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Before getting into the review of ‘Malini 22 Palayamkottai’, I need to confess that I have not seen the original version and henceforth, the review will not contain any comparisons. At a time when women are sexually assaulted on a day to day basis across the nation, the theme of the movie looks very contemporary to the current situation. However, what lets down the movie is the soulless execution.

Malini (Nithya Menen), a nurse, falls for Varun (Krish J Sathaar). As fate would have it, Malini is raped by Varun’s boss Prakash (Naresh). Malini soon comes to know that Varun is also on the wrong side. She is arrested in a false case by the police. Malini decides to take revenge on those men, who ruined her life. Will she able to do it? Watch the film to know the answer.

Nithya Menen does a fair job in the first half, before the film gets serious. However, the same cannot be said about her performance in the second half, where she struggles to come up with intense emotions. Krish’s role is more of a predictable ‘hero-turns-villain’ role. However, he justifies his role, when compared to other cast members of the movie. Naresh is a big let down and Kovai Sarala is irritatingly loud and cliched. Most of the jokes will give you ‘when will the scene end’ feeling.

Among songs by Aravind-Shankar, ‘Vinmeengal’ alone is impressive. The rest of the slow paced numbers that are supposed to highlight the pain and agony, fail to do so. There is nothing to rave about rest of the technical team too.

Direction – Sripriya
Sripriya has tried too hard to make the film work out as an emotional thriller, but the execution falls flat. There is absolutely no emotional connect for the audience with the lead character. It would have been a better film, if some amount of intelligence was added to the script. It looks as if the protagonist could bring down anyone at will.

Also, certain sequences are very disturbing and few dialogues are too explicit for the family audience. Some of the scenes are unintentionally funny, which shows lack of skilful writing.

When people believed that a movie with kids as the main characters might not be successful, ‘Pasanga’ proved them wrong. And will the magic repeat again if those ‘Pasanga’ boys come together again? The answer is a loud ‘Yes’. If ‘Pasanga’ was all about good-heartedness, ‘Goli Soda’ is about ego, revenge, falling and rising in life. What makes this movie a must watch? Read on.

‘Goli Soda’ is about the lives of four kids who work as daily labours at Koyambedu market. They come up in life, only to be brought down back by an egoistic local don. They decide to reach back to the peak again. Will they be able to do it, amidst all odds?

All the four kids, namely, Kishore, Sree Ram, Pandi and Murugesh have given stellar performances, without which the movie would have not worked out. They have showed considerable difference from ‘Pasanga’ in terms of body language and dialogue delivery. It is delightful to watch these kids act so spontaneously. The fight sequences are naturally shot, and there is no over-the-top heroism for any of the kids. They also score when they deliver powerful dialogues, penned by Pandiraj.

Imman Annachi fills the bill as a loud localite in the market. Sujatha does a very good job as a good-hearted vegetable seller, who stands by these kids during hardships. Due credits must be given to the director for getting the casting spot-on. Be it the police inspector, played by ‘Pasanga’ fame Sivakumar or the villain, the actors have lifted the movie several notches up.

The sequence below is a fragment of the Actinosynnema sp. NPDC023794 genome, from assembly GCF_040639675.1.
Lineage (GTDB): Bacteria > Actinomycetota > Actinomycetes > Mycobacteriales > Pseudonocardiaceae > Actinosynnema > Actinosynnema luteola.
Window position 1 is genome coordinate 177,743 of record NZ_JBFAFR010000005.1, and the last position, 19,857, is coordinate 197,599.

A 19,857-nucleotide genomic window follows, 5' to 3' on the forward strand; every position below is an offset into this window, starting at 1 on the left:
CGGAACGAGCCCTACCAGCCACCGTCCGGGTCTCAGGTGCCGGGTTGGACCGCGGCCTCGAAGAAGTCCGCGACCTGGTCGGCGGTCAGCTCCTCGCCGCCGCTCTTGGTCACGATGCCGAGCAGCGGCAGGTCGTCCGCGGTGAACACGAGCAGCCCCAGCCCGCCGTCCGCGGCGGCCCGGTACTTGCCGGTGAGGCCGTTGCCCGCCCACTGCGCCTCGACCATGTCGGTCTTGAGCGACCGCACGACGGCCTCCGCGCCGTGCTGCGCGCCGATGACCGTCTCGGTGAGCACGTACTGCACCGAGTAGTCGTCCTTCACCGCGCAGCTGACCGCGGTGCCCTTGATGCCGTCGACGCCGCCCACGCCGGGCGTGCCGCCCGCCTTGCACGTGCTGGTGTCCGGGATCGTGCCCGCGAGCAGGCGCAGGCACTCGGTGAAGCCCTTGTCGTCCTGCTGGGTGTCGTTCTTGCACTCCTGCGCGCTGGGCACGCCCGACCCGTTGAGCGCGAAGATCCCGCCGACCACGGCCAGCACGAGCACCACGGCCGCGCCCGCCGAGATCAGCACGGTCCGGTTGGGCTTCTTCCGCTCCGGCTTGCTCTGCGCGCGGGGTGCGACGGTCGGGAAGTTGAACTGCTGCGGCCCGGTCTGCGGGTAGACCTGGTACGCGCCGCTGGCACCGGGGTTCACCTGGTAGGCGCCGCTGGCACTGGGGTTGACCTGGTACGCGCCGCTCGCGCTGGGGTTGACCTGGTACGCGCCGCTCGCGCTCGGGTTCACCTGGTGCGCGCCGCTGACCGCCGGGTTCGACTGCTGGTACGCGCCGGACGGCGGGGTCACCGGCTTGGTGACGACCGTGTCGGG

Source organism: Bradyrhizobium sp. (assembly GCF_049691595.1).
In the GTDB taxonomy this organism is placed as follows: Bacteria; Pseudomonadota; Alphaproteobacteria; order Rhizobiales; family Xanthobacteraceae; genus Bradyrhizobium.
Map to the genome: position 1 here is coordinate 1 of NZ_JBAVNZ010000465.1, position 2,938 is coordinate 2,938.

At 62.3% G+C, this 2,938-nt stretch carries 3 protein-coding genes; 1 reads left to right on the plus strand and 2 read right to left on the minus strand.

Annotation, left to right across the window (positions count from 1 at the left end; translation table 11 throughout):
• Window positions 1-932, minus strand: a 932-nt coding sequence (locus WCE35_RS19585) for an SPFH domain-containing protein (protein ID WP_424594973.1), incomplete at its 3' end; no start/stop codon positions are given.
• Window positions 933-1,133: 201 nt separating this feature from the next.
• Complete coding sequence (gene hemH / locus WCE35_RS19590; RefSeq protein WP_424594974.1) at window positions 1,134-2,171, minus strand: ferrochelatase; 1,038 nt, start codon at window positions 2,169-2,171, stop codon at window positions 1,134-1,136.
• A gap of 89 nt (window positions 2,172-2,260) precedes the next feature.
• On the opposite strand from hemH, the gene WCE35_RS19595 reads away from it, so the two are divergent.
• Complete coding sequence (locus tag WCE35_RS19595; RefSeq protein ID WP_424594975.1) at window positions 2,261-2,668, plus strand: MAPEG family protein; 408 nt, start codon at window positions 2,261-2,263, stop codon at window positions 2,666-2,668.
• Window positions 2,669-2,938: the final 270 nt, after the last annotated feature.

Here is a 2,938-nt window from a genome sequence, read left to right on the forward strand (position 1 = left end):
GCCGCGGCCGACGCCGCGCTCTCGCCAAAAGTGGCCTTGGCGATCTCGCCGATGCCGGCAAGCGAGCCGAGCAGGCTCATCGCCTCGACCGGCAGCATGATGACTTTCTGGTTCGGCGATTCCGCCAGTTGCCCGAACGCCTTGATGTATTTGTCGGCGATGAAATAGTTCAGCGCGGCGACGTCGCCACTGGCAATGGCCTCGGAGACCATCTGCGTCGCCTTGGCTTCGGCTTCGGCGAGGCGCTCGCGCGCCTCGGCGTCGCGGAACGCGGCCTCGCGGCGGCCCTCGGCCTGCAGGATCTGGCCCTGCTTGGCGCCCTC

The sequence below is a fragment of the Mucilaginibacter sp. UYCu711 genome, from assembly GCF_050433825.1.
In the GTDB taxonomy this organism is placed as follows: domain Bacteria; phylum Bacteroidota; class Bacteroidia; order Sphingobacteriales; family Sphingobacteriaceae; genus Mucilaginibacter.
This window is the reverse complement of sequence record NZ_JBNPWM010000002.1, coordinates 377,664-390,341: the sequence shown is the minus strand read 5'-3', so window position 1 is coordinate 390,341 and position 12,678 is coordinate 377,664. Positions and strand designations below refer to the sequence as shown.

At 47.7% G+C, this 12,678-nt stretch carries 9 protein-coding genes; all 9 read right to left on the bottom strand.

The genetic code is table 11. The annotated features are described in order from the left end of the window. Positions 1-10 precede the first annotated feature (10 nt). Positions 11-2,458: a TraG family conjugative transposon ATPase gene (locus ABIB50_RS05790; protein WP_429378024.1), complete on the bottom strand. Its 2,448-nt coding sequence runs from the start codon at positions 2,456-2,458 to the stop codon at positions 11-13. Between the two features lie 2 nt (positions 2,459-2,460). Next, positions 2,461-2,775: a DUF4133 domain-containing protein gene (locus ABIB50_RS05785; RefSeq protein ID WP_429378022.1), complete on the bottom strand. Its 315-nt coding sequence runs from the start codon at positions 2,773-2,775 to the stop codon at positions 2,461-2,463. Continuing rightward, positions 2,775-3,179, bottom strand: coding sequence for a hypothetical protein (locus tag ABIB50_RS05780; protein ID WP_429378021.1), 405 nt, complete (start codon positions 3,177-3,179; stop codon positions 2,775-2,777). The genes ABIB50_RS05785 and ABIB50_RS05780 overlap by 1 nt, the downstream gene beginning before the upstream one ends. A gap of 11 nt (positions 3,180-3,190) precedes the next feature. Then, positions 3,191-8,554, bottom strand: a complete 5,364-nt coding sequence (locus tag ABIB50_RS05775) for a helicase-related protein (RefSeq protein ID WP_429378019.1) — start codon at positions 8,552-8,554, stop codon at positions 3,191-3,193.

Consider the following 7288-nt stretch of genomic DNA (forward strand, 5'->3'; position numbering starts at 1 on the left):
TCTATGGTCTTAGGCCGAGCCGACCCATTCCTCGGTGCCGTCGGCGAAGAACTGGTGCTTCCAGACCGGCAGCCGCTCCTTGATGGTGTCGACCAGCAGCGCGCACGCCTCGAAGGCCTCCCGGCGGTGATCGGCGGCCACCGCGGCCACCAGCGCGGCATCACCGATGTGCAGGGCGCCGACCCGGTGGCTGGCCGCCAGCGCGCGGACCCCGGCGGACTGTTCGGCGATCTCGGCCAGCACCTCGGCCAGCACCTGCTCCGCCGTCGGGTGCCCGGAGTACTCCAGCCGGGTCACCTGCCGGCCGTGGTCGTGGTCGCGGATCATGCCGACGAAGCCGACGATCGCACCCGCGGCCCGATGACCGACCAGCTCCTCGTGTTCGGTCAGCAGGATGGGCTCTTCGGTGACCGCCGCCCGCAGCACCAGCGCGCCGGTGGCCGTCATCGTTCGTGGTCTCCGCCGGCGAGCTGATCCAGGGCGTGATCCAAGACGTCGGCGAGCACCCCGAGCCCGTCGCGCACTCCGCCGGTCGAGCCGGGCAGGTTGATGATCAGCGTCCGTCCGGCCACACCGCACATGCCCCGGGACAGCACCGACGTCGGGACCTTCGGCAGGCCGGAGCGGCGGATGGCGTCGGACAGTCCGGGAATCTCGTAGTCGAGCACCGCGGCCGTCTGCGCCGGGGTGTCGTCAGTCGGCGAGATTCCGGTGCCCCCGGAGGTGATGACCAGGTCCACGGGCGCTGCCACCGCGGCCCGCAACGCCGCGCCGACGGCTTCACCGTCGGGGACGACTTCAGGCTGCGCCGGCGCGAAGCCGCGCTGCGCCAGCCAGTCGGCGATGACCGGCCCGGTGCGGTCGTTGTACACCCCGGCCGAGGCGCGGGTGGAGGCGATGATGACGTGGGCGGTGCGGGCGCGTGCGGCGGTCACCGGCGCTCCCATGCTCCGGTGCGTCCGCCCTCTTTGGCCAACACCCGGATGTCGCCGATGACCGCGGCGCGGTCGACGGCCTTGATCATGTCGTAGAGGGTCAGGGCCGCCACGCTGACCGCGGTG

The movie does not boast of hummable numbers, but most of the songs from Arunagiri are used along with the flow of the movie. None of the songs pop up out of nowhere. Even the ‘Powerstar’ song has its own significance. Seelin’s background score is appreciable during high intense sequences. Vijay Milton’s camera work is functional and has showcased the busy Koyambedu market as authentic as possible. Editor Anthony must be lauded for keeping the running time to just 2 hours and 4 minutes. Special mention to fight choreographer for effectively framing believable stunt sequences with the kids.

Direction – Vijay Milton
After his first film as a director in 2006 which received mixed response, Vijay Milton has taken his time to hit the bull’s eye. Initially, as the story starts to unfold, one might predict that the movie might be a usual dramatic film, showcasing the darker side of the city. However, you will be surprised by the way the screenplay travels. Although the movie is focused only on the four kids, there is no single moment in the film when you might get tired of them. The director has packaged the film brilliantly with myriad of emotions.

The emotions are raw, and so are the action sequences. Is it not completely acceptable to watch 4 small kids with vengeance bring down a villain, rather than a full-fledged hero hitting hundreds of goons? Go, watch this film and support a good attempt.

Ajith’s ‘Veeram’ shows Ajith in an all new avatar and he has donned traditional costumes throughout the movie. The movie revolves around him and his four brothers. The movie is directed by Siva, who is known for his mass entertainers. Tamannah plays the leading lady in the film and Devi Sri Prasad has come up with some peppy songs. Has the movie satisfied the fans?

‘Veeram’ revolves around the lives of Vinayagam (Ajith) and his four brothers, who rely on violence for solving any problem. However, they are good at heart and can even risk their lives for the welfare of others. Kopperundevi aka Koppu (Tamannah) and Vinayagam fall for each other, but Koppu does not like violence. When Vinayagam decides to change his lifestyle, he gets to know that Koppu’s family is in a huge danger. What will he do next and will he save her family?

Ajith has a very refreshing look in the film. For people, who wanted to see him in the traditional costumes, this movie is a treat. He definitely gives few goosebumps now and then when he delivers certain punch-lines. It would be great to see Ajith donning such roles in rural set up as it brings a very different dimension of him, when compared to his heavy-duty action films like Billa and Arrambam. Tamannah is back to Tamil cinema after a long time. She fits into the role of a commercial heroine aptly.

Santhanam keeps the audience in splits whenever he appears, and Thambi Ramaiah chips in at times. Vidharth, Munish, Bala and Sohail come as powerful brothers of Ajith and they have done full justice to their roles. Nassar has a meaningful role in the film and Atul Kulkarni as the villain is not menacing enough.